Stroomstart, a serious game about circularity in area development

Together with the municipality of Breda, Witteveen+Bos has developed the serious game ‘Stroomstart’ to provide project teams with an accessible overview of how to steer integrally for circularity in area developments.

The Netherlands is facing a major housing challenge and also has the ambition to become fully circular by 2050. The large demand for housing and the limitation of primary raw material use in area developments are not always approached integrally. Building so many homes offers the opportunity to tackle these challenges integrally and to reduce both the demand for materials as well as CO2 emissions of construction at an early stage. However, a change in thinking is needed to seize this opportunity together: from linear to circular.

The serious game Stroomstart gives project teams a playful insight into how they can steer towards circularity in every phase of area development. In the game, participants are given the assignment to limit primary raw material usage by choosing certain measures. Each measure has a different impact on, for example, climate adaptation, energy use and/or the environment.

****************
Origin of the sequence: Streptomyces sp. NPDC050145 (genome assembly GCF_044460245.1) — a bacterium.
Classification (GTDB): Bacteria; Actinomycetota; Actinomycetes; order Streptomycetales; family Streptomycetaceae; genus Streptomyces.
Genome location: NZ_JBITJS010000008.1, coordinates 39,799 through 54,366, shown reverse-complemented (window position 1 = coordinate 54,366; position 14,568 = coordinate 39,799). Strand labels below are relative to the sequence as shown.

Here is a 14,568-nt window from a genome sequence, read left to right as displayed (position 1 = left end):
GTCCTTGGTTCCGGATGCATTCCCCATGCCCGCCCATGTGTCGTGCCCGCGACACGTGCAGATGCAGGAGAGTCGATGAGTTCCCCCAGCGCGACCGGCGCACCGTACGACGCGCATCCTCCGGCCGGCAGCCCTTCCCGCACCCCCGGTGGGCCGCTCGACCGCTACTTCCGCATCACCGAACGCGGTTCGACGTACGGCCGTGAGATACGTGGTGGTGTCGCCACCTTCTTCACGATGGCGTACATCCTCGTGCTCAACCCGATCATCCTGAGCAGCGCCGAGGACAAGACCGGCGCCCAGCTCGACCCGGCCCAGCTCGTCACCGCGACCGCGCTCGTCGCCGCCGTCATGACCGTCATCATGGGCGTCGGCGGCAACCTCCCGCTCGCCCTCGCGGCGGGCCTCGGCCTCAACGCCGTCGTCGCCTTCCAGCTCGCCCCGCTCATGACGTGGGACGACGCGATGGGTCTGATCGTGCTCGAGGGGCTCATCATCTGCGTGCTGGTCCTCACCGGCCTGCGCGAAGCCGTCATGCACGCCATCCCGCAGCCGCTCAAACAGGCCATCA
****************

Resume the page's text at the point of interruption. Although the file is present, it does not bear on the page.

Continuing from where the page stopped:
An area development is in itself already a complex project, in which different interests, objectives and ambitions come together. In addition, circularity often remains a catch-all term, the meaning of which can always differ slightly. The most important challenge is therefore to maintain sufficient complexity in both subjects, while the participants are set to thinking about circularity.

In the development session, of which Stroomstart is a part, the participants jointly search for a way to create as much value as possible for the area. Afterwards, we evaluate the results and see how the created value can be optimised. This way, participants get concrete tools for circular area development.

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Ingrid Bolier

Manager Breda office
Witteveen+Bos medewerker Matthew Marshall

Matthew Marshall

PMC Manager Area Development